Since that day, 12 or so years ago, excluding family members, I have never again recited any of my poetry to an audience. Not once. And it’s not like I haven’t had opportunities. I’ve been to open mic poetry nights, only to always find myself watching from the safe comfort of a chair, envious of the people who got up from theirs, and walked past the rows to perform; envious of their composure, of their nervousness, of their bravery, of the words they weren’t afraid to share.

Sometimes I thought the poems were good. Sometimes they were brilliant. Sometimes they were atrocious. It didn’t really matter; it was all subjective anyway. That wasn’t what I was focusing on. Rather, every time someone’s name was called, I would wish in that moment to trade places with the owner of that name. I wished I could see things from their perspective, if only for those 2 or 3 minutes before the next poet was beckoned. I wished, being them, I could skim my eyes across the faces of the audience, and catch those of the girl with the nervous energy and the afro hair. I’d shake my head at her in disappointment. Fervidly, so that everyone would turn their faces to look at hers. I’d press my lips against the mic, pause for dramatic effect, then finally, I’d give her an ultimatum: get up (to perform) or get out.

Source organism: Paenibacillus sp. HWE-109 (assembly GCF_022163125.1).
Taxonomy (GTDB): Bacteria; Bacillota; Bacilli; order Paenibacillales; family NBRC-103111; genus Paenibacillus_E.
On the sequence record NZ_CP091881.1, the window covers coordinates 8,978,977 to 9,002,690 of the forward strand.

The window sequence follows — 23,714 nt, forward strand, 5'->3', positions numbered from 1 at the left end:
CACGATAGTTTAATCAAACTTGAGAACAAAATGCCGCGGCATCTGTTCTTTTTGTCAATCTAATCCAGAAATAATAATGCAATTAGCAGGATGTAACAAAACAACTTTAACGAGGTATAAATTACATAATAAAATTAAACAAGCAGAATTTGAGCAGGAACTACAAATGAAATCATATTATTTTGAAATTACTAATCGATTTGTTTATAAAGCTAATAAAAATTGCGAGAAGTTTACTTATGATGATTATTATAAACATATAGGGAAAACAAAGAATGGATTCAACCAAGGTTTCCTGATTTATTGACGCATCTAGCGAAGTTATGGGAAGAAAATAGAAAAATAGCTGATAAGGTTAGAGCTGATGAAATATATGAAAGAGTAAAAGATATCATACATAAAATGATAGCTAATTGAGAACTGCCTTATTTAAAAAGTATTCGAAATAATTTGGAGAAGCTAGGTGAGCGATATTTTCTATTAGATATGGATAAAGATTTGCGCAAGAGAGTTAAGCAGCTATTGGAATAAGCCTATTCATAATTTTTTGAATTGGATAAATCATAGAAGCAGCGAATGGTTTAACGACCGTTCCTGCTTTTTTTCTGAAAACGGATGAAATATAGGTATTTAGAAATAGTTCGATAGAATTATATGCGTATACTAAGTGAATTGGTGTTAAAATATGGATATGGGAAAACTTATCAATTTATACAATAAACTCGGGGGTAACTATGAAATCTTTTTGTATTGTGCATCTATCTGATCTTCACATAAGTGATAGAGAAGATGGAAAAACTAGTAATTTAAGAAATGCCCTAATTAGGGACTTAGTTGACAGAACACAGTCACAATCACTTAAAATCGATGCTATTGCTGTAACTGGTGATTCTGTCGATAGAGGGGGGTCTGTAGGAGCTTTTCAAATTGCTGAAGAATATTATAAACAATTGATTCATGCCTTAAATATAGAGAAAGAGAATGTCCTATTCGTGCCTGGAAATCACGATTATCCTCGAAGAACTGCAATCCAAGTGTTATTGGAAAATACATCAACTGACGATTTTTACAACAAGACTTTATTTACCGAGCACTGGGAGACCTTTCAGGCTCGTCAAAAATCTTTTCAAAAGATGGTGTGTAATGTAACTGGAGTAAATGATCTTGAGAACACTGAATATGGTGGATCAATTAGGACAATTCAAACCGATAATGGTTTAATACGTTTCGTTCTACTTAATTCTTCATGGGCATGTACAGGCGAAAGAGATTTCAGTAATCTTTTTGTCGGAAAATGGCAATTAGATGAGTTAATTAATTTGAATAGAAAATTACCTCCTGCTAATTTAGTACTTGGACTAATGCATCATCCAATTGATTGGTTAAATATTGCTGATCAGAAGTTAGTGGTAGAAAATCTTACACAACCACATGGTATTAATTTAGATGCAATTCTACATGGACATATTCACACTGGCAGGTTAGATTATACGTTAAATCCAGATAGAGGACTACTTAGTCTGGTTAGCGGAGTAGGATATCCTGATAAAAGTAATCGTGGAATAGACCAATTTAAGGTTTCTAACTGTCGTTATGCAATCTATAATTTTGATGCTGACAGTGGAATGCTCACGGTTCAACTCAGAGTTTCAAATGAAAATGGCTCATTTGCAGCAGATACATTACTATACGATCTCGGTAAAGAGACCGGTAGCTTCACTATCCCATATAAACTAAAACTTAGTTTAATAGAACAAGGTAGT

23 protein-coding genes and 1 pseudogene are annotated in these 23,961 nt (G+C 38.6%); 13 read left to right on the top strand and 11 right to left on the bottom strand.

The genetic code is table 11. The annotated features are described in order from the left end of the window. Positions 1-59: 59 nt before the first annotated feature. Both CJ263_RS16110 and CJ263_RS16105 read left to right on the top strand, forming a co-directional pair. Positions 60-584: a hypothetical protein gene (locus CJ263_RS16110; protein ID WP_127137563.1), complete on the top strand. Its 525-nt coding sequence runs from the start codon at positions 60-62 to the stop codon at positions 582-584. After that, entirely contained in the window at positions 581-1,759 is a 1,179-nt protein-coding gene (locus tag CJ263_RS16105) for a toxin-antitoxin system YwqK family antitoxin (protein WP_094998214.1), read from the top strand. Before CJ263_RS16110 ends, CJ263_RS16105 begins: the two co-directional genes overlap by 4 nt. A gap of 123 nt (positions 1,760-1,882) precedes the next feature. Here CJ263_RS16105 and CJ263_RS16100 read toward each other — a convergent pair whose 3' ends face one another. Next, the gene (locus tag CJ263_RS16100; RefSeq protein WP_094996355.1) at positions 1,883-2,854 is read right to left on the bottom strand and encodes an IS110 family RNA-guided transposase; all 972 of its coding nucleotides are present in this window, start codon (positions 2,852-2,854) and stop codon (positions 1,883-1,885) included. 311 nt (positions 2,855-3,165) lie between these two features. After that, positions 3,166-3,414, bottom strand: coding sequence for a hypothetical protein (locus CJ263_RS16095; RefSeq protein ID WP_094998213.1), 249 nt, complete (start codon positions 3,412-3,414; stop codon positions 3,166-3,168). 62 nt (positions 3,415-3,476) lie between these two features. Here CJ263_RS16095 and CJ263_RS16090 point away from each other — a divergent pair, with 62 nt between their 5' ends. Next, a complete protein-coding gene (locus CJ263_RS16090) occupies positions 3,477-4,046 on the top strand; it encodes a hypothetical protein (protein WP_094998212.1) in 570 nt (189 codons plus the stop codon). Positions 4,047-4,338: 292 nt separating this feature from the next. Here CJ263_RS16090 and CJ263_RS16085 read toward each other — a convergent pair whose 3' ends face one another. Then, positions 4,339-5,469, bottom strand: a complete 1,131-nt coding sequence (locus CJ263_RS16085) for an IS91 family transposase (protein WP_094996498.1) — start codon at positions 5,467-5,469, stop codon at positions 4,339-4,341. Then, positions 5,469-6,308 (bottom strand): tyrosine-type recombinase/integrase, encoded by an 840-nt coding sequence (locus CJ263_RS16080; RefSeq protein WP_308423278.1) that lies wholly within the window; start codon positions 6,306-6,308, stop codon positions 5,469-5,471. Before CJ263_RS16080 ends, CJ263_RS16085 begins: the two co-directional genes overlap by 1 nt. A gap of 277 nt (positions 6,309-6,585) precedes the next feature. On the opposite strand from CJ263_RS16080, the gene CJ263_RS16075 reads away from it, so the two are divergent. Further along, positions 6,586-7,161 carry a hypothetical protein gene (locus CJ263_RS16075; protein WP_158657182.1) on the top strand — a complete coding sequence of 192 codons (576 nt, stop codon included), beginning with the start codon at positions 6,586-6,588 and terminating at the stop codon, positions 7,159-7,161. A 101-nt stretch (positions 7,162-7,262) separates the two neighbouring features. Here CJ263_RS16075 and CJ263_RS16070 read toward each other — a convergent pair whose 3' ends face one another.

She’d get out, of course. Undoubtedly.

I have gone years without writing a word of verse or prose; I have probably gone months without writing recreationally altogether. In fact, in my lifetime, I’ve probably started hundreds of novels, stories, screenplays, plays, articles, even recipes. I’ve finished about 8, give or take.
(I’ve only written so many poems because they’re short, so finishing them doesn’t scare me nearly as much. Writing a poem is an injection; the pain’s there but it’s over quickly.)

So, what happened?

You’ve probably already guessed from the title. I have self-doubt.

If a ‘Self-Doubters Anonymous’ therapy group was ever created, you can rest assured I’d be the first person to sign up. “I am Meah, and I’m a Self-Doubter.”